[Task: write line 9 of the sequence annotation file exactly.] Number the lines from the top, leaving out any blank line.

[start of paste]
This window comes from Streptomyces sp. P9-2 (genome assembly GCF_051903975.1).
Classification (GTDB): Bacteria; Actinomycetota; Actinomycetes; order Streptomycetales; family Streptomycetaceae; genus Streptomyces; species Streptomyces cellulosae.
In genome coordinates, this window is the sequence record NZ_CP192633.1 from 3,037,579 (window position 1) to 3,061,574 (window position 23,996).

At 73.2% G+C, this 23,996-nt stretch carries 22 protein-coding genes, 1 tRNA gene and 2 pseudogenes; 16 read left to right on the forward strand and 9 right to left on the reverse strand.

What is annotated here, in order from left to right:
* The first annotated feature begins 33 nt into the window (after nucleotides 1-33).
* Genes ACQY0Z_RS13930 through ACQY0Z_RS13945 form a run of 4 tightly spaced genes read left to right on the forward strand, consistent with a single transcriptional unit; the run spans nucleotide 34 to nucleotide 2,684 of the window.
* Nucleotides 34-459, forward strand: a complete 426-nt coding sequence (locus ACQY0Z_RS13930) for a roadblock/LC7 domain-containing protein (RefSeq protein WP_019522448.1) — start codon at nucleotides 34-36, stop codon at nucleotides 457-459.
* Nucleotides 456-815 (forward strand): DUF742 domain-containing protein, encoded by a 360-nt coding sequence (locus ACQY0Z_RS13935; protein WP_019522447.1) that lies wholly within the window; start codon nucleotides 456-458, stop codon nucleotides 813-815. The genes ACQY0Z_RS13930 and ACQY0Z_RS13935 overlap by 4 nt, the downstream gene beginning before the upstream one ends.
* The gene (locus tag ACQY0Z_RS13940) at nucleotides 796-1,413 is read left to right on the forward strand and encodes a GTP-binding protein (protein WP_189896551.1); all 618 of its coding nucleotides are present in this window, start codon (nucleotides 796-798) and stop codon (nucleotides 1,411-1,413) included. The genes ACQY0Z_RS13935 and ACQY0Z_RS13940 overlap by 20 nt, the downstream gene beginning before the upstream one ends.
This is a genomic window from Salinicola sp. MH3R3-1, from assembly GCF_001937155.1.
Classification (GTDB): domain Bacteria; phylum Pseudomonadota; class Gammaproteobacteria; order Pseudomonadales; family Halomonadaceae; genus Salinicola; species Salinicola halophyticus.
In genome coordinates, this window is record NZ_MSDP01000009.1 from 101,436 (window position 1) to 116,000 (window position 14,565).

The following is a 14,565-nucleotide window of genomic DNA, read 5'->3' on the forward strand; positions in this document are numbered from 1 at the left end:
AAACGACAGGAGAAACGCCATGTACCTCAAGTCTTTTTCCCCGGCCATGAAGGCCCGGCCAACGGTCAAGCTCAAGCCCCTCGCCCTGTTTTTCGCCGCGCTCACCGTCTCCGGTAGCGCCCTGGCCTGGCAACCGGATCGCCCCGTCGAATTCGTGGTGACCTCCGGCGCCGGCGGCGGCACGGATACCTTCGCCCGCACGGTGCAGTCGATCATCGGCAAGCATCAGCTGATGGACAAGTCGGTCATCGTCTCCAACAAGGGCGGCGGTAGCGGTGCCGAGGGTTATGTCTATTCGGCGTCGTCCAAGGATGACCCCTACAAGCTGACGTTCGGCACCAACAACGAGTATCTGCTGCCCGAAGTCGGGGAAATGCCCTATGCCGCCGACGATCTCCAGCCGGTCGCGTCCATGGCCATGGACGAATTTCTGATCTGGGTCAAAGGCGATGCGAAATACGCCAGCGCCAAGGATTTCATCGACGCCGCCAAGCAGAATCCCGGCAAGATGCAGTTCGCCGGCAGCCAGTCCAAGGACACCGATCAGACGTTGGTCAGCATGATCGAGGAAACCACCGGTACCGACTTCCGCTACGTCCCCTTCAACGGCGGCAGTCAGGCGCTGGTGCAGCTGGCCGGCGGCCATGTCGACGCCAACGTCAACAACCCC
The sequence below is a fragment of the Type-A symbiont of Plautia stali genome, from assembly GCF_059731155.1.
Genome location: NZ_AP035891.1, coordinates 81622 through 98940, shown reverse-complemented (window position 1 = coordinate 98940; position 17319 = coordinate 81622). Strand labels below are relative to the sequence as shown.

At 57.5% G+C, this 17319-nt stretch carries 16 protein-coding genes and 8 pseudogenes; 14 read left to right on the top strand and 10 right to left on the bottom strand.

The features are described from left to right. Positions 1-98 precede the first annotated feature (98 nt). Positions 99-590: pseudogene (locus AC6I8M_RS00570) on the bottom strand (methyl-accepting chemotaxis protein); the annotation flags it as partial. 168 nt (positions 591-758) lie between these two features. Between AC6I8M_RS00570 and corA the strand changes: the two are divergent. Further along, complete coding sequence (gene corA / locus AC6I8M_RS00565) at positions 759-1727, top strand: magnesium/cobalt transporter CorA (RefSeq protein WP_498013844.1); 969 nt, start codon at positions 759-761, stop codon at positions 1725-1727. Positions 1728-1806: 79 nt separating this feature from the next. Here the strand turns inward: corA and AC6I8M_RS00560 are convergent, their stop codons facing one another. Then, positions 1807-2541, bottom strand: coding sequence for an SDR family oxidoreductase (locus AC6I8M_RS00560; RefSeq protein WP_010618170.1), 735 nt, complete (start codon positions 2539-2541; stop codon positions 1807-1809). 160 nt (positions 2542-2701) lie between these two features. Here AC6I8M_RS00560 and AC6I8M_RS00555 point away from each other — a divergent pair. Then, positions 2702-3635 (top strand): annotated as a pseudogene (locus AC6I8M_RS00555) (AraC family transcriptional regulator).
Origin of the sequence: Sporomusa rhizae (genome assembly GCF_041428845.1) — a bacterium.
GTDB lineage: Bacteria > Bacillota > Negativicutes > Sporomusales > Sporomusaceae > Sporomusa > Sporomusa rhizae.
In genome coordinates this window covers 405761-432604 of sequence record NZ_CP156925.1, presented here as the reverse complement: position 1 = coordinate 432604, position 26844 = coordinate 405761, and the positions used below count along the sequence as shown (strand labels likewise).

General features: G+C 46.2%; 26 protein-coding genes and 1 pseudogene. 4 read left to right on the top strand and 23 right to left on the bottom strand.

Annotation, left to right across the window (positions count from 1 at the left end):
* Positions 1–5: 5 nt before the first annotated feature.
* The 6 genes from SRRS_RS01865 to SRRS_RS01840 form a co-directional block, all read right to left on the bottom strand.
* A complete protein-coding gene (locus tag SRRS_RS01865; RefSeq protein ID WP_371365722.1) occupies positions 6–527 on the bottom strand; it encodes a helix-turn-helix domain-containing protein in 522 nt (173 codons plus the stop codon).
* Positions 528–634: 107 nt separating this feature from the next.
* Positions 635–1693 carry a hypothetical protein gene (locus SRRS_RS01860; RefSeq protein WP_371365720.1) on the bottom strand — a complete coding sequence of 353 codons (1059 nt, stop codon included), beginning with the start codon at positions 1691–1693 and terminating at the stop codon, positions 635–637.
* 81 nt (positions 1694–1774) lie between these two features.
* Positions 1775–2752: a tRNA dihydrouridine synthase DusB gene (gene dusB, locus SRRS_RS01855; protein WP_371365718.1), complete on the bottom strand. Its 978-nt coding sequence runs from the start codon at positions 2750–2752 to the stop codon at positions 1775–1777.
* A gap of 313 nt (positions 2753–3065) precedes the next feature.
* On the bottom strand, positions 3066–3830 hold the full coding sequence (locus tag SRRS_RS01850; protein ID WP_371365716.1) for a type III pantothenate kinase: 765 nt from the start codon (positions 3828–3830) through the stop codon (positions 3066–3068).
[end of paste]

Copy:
* Nucleotides 456-815 (forward strand): DUF742 domain-containing protein, encoded by a 360-nt coding sequence (locus ACQY0Z_RS13935; protein WP_019522447.1) that lies wholly within the window; start codon nucleotides 456-458, stop codon nucleotides 813-815. The genes ACQY0Z_RS13930 and ACQY0Z_RS13935 overlap by 4 nt, the downstream gene beginning before the upstream one ends.